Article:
How an Excel Spreadsheet Led One Woman to Change Careers

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When even the unconventional life isn’t working out as you planned, how do you course correct to get on a more fulfilling track? Bethany Butzer broke out a spreadsheet and charted her way to a life more aligned with her values.

Here’s her story.

I’ve never really followed a linear path. I graduated with a Ph.D. in Psychology, turned down a job in academia to work in the corporate world, but very quickly realized that the 9-to-5 cubicle life wasn’t for me. After a year and a half, I quit.

Next, I started my own business blogging and coaching. I enjoyed the freedom and flexibility, and loved the work itself, but something was still missing. I felt like I was going through the motions, and the next step was supposed to involve having a child and living happily ever after.

Around that time, a job opened up at Harvard Medical School for someone to help research school-based yoga interventions. This seemed like a perfect opportunity to combine my passion for research with my interest in well-being, so my husband and I sold our house and we moved to Boston.

To my surprise, Harvard didn’t end up being what I’d hoped for. The work environment was extremely competitive and exhausting. The cost of living was through the roof. I spent most of my time at work or recovering from work. After two years of this lifestyle, I realized that something needed to change. The following four guidelines helped guide my husband and me through some major lifestyle changes to get us where we are today.

bethany prague2

1. Get clear about what you value.

We realized that we needed to figure out what our core values were in the context of how we were living our lives. So we brainstormed and came up with several core values: meaningfulness, low cost of living, personal growth, friends and family, adventure, culture, and flexibility.

Once we had clear values in mind, the scientist in me took over and created an Excel spreadsheet to rate cities we had an interest in exploring in terms of how well they aligned with each value. We completed individual ratings and then discussed our results as a couple.

This systematic analysis revealed that Prague most clearly aligned with all of our values. My husband was born and raised in Canada, but his parents are Czech, so the move would also give us an opportunity to reconnect with his family. We’d be able to immerse ourselves in Czech culture, have quick access to many European countries which would feed our sense of adventure, plus the cost of living would be half of what it was in Boston (for a nicer apartment and a better quality of life).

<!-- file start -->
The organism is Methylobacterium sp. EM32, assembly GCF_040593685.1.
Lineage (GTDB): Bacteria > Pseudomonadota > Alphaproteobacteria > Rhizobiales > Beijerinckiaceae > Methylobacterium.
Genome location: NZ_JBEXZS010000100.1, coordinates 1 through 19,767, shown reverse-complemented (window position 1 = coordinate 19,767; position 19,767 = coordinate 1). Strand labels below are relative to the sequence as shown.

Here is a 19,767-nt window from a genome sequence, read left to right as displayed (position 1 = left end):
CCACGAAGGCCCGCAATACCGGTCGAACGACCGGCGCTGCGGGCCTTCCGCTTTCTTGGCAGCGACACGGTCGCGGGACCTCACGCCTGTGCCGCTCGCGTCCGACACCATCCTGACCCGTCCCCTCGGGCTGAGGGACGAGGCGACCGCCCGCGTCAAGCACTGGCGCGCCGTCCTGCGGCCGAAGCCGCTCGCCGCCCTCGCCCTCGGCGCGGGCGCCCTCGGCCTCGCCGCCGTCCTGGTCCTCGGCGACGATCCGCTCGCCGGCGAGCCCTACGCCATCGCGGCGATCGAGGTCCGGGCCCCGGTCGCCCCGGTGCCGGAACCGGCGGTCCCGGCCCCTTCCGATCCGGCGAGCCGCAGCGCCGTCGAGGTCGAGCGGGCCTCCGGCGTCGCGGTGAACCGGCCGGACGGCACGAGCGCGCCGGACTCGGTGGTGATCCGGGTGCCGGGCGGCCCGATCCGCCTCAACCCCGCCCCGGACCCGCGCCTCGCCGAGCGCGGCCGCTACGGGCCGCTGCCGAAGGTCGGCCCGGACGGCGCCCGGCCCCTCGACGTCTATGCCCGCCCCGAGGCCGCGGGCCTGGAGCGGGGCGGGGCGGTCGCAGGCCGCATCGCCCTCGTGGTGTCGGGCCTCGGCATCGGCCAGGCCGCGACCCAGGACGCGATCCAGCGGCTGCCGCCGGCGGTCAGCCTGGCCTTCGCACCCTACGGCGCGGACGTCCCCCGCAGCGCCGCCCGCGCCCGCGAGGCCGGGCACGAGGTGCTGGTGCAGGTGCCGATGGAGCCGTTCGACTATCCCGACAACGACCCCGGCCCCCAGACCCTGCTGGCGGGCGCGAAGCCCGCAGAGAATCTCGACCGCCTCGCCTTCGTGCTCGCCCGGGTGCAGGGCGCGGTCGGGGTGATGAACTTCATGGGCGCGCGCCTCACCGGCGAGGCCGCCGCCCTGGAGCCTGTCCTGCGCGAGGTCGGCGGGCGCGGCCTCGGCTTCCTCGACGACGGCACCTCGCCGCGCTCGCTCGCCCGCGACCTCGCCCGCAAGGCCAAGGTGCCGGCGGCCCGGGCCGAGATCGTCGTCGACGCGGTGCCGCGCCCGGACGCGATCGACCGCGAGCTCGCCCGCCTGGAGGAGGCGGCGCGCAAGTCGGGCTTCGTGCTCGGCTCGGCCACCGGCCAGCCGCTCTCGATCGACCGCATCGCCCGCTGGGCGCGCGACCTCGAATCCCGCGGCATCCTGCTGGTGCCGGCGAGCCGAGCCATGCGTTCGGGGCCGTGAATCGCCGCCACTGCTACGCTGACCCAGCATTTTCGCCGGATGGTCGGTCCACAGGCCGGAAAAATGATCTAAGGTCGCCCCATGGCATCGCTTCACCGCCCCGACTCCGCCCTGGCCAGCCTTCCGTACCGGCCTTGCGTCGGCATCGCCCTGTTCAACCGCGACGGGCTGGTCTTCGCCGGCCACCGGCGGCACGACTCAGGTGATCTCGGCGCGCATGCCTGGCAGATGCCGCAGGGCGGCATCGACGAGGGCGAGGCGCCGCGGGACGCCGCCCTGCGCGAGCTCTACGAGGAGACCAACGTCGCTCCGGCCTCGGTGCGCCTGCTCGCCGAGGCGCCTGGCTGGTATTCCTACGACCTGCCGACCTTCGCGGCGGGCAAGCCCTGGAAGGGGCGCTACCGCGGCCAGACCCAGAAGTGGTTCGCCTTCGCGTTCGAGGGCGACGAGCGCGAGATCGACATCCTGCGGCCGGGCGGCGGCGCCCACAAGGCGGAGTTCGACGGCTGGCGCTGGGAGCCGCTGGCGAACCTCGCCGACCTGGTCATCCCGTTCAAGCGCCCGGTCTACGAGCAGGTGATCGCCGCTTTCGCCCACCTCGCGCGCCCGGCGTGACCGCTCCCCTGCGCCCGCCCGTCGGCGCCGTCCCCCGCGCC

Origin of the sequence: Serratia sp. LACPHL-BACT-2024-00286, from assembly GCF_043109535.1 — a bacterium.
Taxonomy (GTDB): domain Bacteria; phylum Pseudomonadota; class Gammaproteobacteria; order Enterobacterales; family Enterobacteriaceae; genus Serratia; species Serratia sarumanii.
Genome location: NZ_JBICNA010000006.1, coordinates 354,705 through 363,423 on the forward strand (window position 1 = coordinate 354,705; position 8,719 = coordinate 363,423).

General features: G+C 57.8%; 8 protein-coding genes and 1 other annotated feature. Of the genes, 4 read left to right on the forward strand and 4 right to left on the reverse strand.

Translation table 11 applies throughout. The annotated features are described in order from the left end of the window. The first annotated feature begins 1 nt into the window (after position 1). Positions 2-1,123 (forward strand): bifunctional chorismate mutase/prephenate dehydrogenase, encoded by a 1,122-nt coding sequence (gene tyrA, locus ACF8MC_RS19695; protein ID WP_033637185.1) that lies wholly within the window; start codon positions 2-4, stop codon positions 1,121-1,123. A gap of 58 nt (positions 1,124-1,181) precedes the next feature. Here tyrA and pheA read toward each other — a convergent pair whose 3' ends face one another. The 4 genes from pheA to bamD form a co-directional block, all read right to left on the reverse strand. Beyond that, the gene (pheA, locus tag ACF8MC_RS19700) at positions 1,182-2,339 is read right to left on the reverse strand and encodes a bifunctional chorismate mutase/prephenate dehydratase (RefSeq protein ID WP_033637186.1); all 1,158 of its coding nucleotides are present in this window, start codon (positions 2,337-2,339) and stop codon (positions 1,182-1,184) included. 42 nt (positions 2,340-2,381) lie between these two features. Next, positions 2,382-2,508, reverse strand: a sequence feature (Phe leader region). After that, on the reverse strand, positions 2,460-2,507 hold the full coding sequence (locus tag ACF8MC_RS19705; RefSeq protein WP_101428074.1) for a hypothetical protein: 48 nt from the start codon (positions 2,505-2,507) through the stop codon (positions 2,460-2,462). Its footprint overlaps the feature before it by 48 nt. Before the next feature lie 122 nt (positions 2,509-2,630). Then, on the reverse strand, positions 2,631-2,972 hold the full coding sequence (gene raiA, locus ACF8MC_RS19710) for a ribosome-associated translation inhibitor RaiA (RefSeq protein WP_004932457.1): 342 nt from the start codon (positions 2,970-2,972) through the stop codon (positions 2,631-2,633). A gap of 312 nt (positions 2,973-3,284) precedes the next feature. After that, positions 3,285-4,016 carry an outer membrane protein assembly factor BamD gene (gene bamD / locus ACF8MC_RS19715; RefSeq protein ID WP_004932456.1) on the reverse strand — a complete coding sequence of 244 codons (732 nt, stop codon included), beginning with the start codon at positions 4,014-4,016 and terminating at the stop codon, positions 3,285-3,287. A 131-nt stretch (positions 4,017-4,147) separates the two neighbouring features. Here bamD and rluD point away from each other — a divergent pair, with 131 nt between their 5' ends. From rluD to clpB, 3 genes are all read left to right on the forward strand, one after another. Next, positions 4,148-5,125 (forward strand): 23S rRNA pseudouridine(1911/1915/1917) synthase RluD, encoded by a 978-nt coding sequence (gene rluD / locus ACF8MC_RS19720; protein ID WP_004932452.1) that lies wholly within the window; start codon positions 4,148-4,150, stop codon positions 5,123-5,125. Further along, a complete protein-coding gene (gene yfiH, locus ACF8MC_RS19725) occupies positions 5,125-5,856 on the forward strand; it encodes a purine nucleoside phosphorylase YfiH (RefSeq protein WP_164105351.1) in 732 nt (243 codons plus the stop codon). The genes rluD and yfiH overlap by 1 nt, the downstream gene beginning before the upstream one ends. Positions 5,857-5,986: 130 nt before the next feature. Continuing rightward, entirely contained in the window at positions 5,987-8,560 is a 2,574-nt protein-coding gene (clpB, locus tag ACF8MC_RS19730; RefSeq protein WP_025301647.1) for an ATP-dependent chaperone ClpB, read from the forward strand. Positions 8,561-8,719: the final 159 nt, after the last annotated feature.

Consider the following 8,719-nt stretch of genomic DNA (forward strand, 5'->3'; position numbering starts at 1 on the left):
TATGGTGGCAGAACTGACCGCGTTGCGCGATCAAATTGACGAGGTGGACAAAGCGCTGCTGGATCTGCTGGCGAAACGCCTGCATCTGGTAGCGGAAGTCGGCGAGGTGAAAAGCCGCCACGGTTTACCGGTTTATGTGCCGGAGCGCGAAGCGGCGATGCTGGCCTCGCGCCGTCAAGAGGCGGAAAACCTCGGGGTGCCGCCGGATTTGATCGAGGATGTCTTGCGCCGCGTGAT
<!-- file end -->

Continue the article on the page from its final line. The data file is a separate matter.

Once again I quit a perfectly respectable job, we sold most of what we owned, and we spent a few weeks saying goodbye to friends and family before hopping a plane to Europe.

2. Get realistic about costs.

We didn’t buy the first flight to Prague the minute we finished our Excel analysis. First, we needed to get our financial ducks in a row. This took a few months of tightening our belts and considering thoughtful career moves.

My husband already owned his own recruiting business that he can manage from anywhere, so his income stream was simple enough. But my previous positions were more traditional and required me to think outside the box as to what I would do in the future. I started cold emailing universities in the Czech Republic to ask if they’d be interested in having me teach a course or two at their institution. Eventually, one invited me to teach on Positive Psychology, which was right in line with my values. I also started marketing myself as a research consultant and attracted clients that wanted their school-based yoga programs evaluated.


3. Be flexible.

I have a degree in Psychology, but I spent close to 2 years doing IT research. I’ve never held a full-time faculty position at a university, but I continue to do research on topics that interest me. My non-traditional career has given me the flexibility to make a reasonable income while working from anywhere, and also allowing me to honor my values.

4. Know when to say no.

For most of my life I’ve been a “yes woman.” I often agree with what people say, sometimes before I’ve even thought through what they said. The process of clarifying our values has allowed me to more consistently stand up for myself.

I was initially worried that people would be angry or disappointed when I switched away from my “yes” tendencies. But, oddly enough, this hasn’t been the case. Over time I’ve noticed that people respect the fact that I have the courage to make decisions that are right for me. I have yet to burn a bridge with a professional colleague. And people who have known me for awhile have gotten used to trusting my strange ideas because they’ve seen how decisions that are aligned with my values tend to work out in the end.

bethany vienna

We’re still getting accustomed to life in the Czech Republic, but we’re planning to live in Prague for at least 2-3 years to get a feel for whether we want to stay here permanently. I fully expect my non-linear path to continue, whether I stay in Prague or not. Either way, I’ll continue to check in with my values to make lifestyle decisions that feel right for me, regardless of whether or not I’m following a traditional trajectory. Only time and my heart will tell!

Learn more about Bethany on her website, and follow her on Facebook


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